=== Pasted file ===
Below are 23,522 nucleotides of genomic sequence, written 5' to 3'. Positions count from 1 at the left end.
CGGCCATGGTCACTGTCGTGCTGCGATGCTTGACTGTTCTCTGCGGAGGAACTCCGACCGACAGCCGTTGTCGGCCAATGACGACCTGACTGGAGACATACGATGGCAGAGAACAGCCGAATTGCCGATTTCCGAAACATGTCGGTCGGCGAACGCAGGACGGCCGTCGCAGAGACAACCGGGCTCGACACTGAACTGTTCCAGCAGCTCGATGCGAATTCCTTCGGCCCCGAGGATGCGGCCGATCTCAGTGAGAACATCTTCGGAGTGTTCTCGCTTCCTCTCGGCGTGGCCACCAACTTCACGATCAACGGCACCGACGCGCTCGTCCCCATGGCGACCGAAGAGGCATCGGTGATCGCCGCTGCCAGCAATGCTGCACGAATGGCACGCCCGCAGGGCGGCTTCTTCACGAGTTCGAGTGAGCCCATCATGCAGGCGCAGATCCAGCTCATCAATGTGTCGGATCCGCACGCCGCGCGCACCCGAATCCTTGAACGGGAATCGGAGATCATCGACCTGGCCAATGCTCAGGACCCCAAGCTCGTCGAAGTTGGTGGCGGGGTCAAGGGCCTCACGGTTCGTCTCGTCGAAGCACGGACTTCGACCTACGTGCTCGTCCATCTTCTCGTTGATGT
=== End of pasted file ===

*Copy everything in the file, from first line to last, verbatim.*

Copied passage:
Below are 23,522 nucleotides of genomic sequence, written 5' to 3'. Positions count from 1 at the left end.
CGGCCATGGTCACTGTCGTGCTGCGATGCTTGACTGTTCTCTGCGGAGGAACTCCGACCGACAGCCGTTGTCGGCCAATGACGACCTGACTGGAGACATACGATGGCAGAGAACAGCCGAATTGCCGATTTCCGAAACATGTCGGTCGGCGAACGCAGGACGGCCGTCGCAGAGACAACCGGGCTCGACACTGAACTGTTCCAGCAGCTCGATGCGAATTCCTTCGGCCCCGAGGATGCGGCCGATCTCAGTGAGAACATCTTCGGAGTGTTCTCGCTTCCTCTCGGCGTGGCCACCAACTTCACGATCAACGGCACCGACGCGCTCGTCCCCATGGCGACCGAAGAGGCATCGGTGATCGCCGCTGCCAGCAATGCTGCACGAATGGCACGCCCGCAGGGCGGCTTCTTCACGAGTTCGAGTGAGCCCATCATGCAGGCGCAGATCCAGCTCATCAATGTGTCGGATCCGCACGCCGCGCGCACCCGAATCCTTGAACGGGAATCGGAGATCATCGACCTGGCCAATGCTCAGGACCCCAAGCTCGTCGAAGTTGGTGGCGGGGTCAAGGGCCTCACGGTTCGTCTCGTCGAAGCACGGACTTCGACCTACGTGCTCGTCCATCTTCTCGTTGATGT